In summary, the Hawaiian language will frequently ask you to look deeper to get the true meaning of a word or phrase.
Although we don’t have the space to tackle all every single meaning of the multifaceted word pono, let’s take a look at a few of the key interpretations you’ll encounter.
Pono Meaning #1: Embodying Goodness, Uprightness
Malcolm Naea Chun’s book, Pono, the Way of Living, discusses how the concept of pono encapsulated “an overarching belief system that defines the right way to live.” Some cultures might think of these as values or morals, but as Chun notes, there are no words in Hawaiian for these concepts. Instead, acting pono, or acting in the best interest of the community, was simply an integral part of everyday life.
In support of this idea, Hawaiian scholar Davida Malo, in his book Mooleo Hawaii, offers lists of the things that are pono and the things that are hewa. (Like pono, hewa has many meanings, including “mistake,” “fault,” “error,” “sin”—i.e., the opposite of pono. )
We’ve listed them below to show you what Malo considered pono and hewa. These will give you a better sense of Malo’s perspective on the right way to live, as well as the wrong one.
- Withstanding temptation
- Not borrowing the possessions of another
- Farming, fishing, house-building, raising chickens
- Worship of the gods (by ancient Hawaiians)
- Canoe carving
- Robbery, including by violent means
- Slander, malicious gossip
- Indolence, laziness
- Shifting from one mate to another
- Complaining and fault-finding
As you can see, Malo’s list forms a kind of moral code—the things that are good for people to do (pono) and those that are to be avoided (hewa).
Finally, some have simply translated pono as “the importance of living a life of goodness.”
Pono Meaning #2: Maintaining Harmony and Alignment
In addition to a embodying the ideal of goodness, living pono also implies the ideal of maintaining balance with one’s surroundings and one’s community.
Balance was an important concept to the ancient Hawaiians, and it remains important in Hawaii today. In ancient times, it was important for everyone to live in balance with each other—including deities, royalty, and the people—and with the land. Survival on an isolated island chain would be nearly impossible otherwise. Acting pono means maintaining that balance.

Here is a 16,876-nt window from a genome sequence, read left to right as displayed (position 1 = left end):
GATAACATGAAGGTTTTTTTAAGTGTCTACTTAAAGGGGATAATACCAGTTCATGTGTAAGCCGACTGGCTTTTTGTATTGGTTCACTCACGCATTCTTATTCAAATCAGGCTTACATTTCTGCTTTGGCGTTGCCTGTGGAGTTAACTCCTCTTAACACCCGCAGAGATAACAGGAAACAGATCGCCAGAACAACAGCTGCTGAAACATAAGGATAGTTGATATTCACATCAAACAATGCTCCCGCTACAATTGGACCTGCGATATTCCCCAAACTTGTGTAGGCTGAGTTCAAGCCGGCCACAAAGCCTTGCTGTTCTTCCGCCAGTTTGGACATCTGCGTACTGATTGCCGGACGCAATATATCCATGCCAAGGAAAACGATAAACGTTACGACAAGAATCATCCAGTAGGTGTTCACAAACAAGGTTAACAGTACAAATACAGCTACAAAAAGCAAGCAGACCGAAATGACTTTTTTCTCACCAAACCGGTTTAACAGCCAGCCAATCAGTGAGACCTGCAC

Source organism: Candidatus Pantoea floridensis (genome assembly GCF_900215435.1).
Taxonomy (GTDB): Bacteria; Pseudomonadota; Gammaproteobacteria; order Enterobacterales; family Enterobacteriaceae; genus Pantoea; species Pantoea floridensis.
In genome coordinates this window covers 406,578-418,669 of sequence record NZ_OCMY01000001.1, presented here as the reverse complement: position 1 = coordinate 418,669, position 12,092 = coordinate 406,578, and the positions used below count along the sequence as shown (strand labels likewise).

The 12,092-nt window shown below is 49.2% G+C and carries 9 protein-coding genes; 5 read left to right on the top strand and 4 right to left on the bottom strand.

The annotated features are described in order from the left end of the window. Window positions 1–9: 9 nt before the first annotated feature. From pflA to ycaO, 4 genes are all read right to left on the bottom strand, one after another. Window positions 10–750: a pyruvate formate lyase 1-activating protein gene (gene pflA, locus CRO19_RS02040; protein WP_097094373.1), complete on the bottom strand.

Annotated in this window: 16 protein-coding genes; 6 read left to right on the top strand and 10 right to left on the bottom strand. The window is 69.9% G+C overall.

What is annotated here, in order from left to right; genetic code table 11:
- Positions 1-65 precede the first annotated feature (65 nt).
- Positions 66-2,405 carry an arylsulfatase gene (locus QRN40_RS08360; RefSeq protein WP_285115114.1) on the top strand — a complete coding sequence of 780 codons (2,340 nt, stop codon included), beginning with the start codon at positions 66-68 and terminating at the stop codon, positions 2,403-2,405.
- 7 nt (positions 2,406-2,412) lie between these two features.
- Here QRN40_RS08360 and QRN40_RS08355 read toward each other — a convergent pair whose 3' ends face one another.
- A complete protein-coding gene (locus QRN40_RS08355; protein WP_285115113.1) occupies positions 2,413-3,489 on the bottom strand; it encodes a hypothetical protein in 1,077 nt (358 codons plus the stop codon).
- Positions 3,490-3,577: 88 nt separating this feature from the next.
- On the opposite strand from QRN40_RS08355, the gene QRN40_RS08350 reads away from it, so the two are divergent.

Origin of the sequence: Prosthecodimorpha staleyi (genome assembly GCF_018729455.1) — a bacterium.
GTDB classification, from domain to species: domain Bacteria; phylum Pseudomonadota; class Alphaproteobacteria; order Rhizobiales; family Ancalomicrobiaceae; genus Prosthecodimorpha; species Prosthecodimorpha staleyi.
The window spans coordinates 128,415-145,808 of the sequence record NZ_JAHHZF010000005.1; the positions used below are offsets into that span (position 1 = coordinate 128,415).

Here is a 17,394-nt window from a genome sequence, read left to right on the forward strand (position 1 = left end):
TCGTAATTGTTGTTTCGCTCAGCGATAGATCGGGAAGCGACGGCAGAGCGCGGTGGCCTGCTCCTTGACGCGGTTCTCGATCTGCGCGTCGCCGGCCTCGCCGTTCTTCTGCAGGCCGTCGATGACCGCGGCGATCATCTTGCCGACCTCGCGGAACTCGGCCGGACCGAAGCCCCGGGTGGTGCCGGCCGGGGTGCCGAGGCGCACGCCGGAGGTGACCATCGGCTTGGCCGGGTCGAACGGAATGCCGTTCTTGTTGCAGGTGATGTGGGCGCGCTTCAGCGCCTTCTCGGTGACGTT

You’ll still see this ideal active in Hawaii today, as local activists argue for a better balance between tourism and the preservation of Hawaii’s natural resources. Imbalance will destroy both the land, and then, in turn, Hawaii will decline in attractiveness as a destination for visitors.
You can also see this principle in action in the Waimanalo Pono Research Hui. The project was designed to “align university-style research with community entities.” In other words, the WPRH strives to create a balance between researchers and the community members they wish to study. Whereas communities in the past may have felt that researchers simply took what they needed without giving back, the WPRH aims to establish an equitable partnership that benefits both parties.
As the WPRH defines it, pono is a “sense of being and a way to work, act, respect, and treat people and the land to create balance and harmony.”
Ho’oponopono: Restoring Harmony and Balance
Along with the importance of maintaining harmony and balance, the ancient Hawaiians also acknowledged the possibility of falling out of alignment. In those cases, the ritual of ho’oponopono comes into play. The fact that this practice remains part of the culture today is largely due to Mary Kawena Pukui, who worked with the staff at the Queen Liliuokalani Children’s Center to standardize an ancient practice so it could endure in modern times. Thanks to her work, people today still have the chance to use the spirit of these ancient Hawaiian traditions to set things right.
Many people have adapted the practice, but if you want to trace its authentic origins from ancient Hawaii to modern day, we recommend Ho‘oponopono: Traditional Ways of Healing to Make Things Right Again by Malcolm Naea Chun.
Pono Definition #3: Should / Must
Finally, let’s cover a pretty straightforward definition of pono, one that resonates with all the other meanings we’ve discussed. Pono can be an auxiliary verb that simply means “should,” “must” or “have to,” as in “I should go home right now” or “I have to go to the store right now.”
This usage reflects back to the ideas of goodness, morality, harmony, and alignment—demonstrating the obligation inherent within the word pono. It reflects the duty we have to each member of our community and to the land we live on to act in everyone’s best interest so all may live in happiness and harmony.
Pono: Your Window into Hawaiian Culture
In commercial terms, Hawaii is often reduced to a few select images: white sand beaches with swaying palm trees, girls in grass skirts dancing the hula, warm breezes, and tropical cocktails.
However, if you’re willing to look a little further, you’ll discover Hawaii’s true legacy: the rich, complex, and fascinating culture of the native Hawaiians. Like the word pono, the more you explore, the more you’ll uncover. If you take some time to appreciate the ideas, words, songs, traditions, and stories of the people who originally made Hawaii their home, you’ll cultivate a much deeper appreciation for these unique islands and the people who settled them.